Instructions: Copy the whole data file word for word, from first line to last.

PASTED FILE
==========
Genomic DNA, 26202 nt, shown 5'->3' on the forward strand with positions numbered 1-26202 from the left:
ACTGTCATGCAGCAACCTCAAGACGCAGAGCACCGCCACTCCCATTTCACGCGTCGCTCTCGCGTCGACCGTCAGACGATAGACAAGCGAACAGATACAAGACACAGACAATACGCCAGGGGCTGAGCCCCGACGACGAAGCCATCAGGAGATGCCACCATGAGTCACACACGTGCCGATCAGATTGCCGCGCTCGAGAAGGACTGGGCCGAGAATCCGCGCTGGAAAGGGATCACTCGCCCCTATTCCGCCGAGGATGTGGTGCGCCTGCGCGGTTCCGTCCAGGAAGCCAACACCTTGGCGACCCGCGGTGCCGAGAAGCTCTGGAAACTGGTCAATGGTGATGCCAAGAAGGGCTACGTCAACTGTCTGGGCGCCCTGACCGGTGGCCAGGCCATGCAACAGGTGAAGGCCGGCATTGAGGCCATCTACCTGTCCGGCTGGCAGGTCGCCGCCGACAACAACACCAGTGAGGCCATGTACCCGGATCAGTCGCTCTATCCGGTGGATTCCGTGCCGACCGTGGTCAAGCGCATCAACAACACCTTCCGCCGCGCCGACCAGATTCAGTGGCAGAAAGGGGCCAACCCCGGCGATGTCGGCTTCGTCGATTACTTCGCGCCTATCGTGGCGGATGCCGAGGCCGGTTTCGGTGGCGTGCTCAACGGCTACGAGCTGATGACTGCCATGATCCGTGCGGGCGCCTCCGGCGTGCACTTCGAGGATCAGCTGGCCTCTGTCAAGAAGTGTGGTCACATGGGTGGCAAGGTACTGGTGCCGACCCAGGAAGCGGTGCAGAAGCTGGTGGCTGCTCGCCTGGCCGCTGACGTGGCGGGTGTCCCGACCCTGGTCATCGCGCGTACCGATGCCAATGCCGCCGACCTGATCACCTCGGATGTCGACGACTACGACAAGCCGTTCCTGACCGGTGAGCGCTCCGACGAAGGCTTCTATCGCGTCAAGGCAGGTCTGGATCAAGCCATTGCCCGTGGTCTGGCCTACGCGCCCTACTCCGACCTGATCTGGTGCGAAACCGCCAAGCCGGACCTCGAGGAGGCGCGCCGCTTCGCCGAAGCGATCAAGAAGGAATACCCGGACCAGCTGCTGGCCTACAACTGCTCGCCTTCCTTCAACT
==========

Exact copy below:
Genomic DNA, 26202 nt, shown 5'->3' on the forward strand with positions numbered 1-26202 from the left:
ACTGTCATGCAGCAACCTCAAGACGCAGAGCACCGCCACTCCCATTTCACGCGTCGCTCTCGCGTCGACCGTCAGACGATAGACAAGCGAACAGATACAAGACACAGACAATACGCCAGGGGCTGAGCCCCGACGACGAAGCCATCAGGAGATGCCACCATGAGTCACACACGTGCCGATCAGATTGCCGCGCTCGAGAAGGACTGGGCCGAGAATCCGCGCTGGAAAGGGATCACTCGCCCCTATTCCGCCGAGGATGTGGTGCGCCTGCGCGGTTCCGTCCAGGAAGCCAACACCTTGGCGACCCGCGGTGCCGAGAAGCTCTGGAAACTGGTCAATGGTGATGCCAAGAAGGGCTACGTCAACTGTCTGGGCGCCCTGACCGGTGGCCAGGCCATGCAACAGGTGAAGGCCGGCATTGAGGCCATCTACCTGTCCGGCTGGCAGGTCGCCGCCGACAACAACACCAGTGAGGCCATGTACCCGGATCAGTCGCTCTATCCGGTGGATTCCGTGCCGACCGTGGTCAAGCGCATCAACAACACCTTCCGCCGCGCCGACCAGATTCAGTGGCAGAAAGGGGCCAACCCCGGCGATGTCGGCTTCGTCGATTACTTCGCGCCTATCGTGGCGGATGCCGAGGCCGGTTTCGGTGGCGTGCTCAACGGCTACGAGCTGATGACTGCCATGATCCGTGCGGGCGCCTCCGGCGTGCACTTCGAGGATCAGCTGGCCTCTGTCAAGAAGTGTGGTCACATGGGTGGCAAGGTACTGGTGCCGACCCAGGAAGCGGTGCAGAAGCTGGTGGCTGCTCGCCTGGCCGCTGACGTGGCGGGTGTCCCGACCCTGGTCATCGCGCGTACCGATGCCAATGCCGCCGACCTGATCACCTCGGATGTCGACGACTACGACAAGCCGTTCCTGACCGGTGAGCGCTCCGACGAAGGCTTCTATCGCGTCAAGGCAGGTCTGGATCAAGCCATTGCCCGTGGTCTGGCCTACGCGCCCTACTCCGACCTGATCTGGTGCGAAACCGCCAAGCCGGACCTCGAGGAGGCGCGCCGCTTCGCCGAAGCGATCAAGAAGGAATACCCGGACCAGCTGCTGGCCTACAACTGCTCGCCTTCCTTCAACT